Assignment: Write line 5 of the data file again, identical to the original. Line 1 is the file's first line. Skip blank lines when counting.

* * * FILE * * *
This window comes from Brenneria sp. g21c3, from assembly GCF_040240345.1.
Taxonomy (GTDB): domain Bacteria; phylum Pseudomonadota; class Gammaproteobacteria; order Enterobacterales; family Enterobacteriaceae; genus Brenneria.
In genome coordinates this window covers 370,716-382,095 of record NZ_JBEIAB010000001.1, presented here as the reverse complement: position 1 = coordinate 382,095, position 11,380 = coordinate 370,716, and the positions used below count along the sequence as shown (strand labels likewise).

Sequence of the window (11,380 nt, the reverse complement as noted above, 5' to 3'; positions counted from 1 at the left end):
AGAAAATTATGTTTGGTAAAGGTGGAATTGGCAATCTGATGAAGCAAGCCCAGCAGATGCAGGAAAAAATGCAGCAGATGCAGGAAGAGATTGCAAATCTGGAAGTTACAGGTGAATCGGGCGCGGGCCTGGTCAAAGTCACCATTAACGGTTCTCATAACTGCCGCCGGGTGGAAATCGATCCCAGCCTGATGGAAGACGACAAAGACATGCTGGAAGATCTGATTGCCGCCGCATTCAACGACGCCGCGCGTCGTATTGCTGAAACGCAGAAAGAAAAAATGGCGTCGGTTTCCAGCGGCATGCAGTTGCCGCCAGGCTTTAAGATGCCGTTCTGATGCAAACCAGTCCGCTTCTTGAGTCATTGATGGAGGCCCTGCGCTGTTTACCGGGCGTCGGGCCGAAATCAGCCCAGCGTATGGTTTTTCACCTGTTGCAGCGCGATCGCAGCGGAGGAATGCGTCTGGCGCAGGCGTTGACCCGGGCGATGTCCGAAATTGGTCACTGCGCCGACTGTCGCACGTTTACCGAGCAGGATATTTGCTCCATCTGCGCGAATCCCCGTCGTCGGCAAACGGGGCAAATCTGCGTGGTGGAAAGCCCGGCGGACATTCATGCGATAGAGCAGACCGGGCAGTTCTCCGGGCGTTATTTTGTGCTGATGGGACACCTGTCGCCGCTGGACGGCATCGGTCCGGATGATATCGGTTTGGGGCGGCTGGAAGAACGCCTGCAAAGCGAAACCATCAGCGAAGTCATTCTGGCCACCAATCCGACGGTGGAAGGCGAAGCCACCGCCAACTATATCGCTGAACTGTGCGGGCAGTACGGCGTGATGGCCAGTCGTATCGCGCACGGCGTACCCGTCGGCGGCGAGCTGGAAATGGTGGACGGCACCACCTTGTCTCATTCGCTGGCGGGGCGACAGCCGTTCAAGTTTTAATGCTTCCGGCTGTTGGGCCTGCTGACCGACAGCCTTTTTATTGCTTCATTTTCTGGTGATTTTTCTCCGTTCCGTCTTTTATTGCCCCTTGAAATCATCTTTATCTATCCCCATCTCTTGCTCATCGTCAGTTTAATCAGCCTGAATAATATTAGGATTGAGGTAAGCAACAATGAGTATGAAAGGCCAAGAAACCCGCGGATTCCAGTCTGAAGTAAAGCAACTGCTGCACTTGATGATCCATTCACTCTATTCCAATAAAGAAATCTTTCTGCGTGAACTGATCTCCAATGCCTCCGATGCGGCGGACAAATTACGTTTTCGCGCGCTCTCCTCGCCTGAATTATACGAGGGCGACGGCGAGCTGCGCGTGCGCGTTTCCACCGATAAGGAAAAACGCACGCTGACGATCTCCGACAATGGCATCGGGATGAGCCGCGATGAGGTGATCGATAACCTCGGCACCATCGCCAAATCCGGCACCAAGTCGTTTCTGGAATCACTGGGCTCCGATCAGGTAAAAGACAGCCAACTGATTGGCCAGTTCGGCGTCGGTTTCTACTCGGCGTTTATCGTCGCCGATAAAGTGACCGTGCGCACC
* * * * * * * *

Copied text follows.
AGAAAATTATGTTTGGTAAAGGTGGAATTGGCAATCTGATGAAGCAAGCCCAGCAGATGCAGGAAAAAATGCAGCAGATGCAGGAAGAGATTGCAAATCTGGAAGTTACAGGTGAATCGGGCGCGGGCCTGGTCAAAGTCACCATTAACGGTTCTCATAACTGCCGCCGGGTGGAAATCGATCCCAGCCTGATGGAAGACGACAAAGACATGCTGGAAGATCTGATTGCCGCCGCATTCAACGACGCCGCGCGTCGTATTGCTGAAACGCAGAAAGAAAAAATGGCGTCGGTTTCCAGCGGCATGCAGTTGCCGCCAGGCTTTAAGATGCCGTTCTGATGCAAACCAGTCCGCTTCTTGAGTCATTGATGGAGGCCCTGCGCTGTTTACCGGGCGTCGGGCCGAAATCAGCCCAGCGTATGGTTTTTCACCTGTTGCAGCGCGATCGCAGCGGAGGAATGCGTCTGGCGCAGGCGTTGACCCGGGCGATGTCCGAAATTGGTCACTGCGCCGACTGTCGCACGTTTACCGAGCAGGATATTTGCTCCATCTGCGCGAATCCCCGTCGTCGGCAAACGGGGCAAATCTGCGTGGTGGAAAGCCCGGCGGACATTCATGCGATAGAGCAGACCGGGCAGTTCTCCGGGCGTTATTTTGTGCTGATGGGACACCTGTCGCCGCTGGACGGCATCGGTCCGGATGATATCGGTTTGGGGCGGCTGGAAGAACGCCTGCAAAGCGAAACCATCAGCGAAGTCATTCTGGCCACCAATCCGACGGTGGAAGGCGAAGCCACCGCCAACTATATCGCTGAACTGTGCGGGCAGTACGGCGTGATGGCCAGTCGTATCGCGCACGGCGTACCCGTCGGCGGCGAGCTGGAAATGGTGGACGGCACCACCTTGTCTCATTCGCTGGCGGGGCGACAGCCGTTCAAGTTTTAATGCTTCCGGCTGTTGGGCCTGCTGACCGACAGCCTTTTTATTGCTTCATTTTCTGGTGATTTTTCTCCGTTCCGTCTTTTATTGCCCCTTGAAATCATCTTTATCTATCCCCATCTCTTGCTCATCGTCAGTTTAATCAGCCTGAATAATATTAGGATTGAGGTAAGCAACAATGAGTATGAAAGGCCAAGAAACCCGCGGATTCCAGTCTGAAGTAAAGCAACTGCTGCACTTGATGATCCATTCACTCTATTCCAATAAAGAAATCTTTCTGCGTGAACTGATCTCCAATGCCTCCGATGCGGCGGACAAATTACGTTTTCGCGCGCTCTCCTCGCCTGAATTATACGAGGGCGACGGCGAGCTGCGCGTGCGCGTTTCCACCGATAAGGAAAAACGCACGCTGACGATCTCCGACAATGGCATCGGGATGAGCCGCGATGAGGTGATCGATAACCTCGGCACCATCGCCAAATCCGGCACCAAGTCGTTTCTGGAATCACTGGGCTCCGATCAGGTAAAAGACAGCCAACTGATTGGCCAGTTCGGCGTCGGTTTCTACTCGGCGTTTATCGTCGCCGATAAAGTGACCGTGCGCACC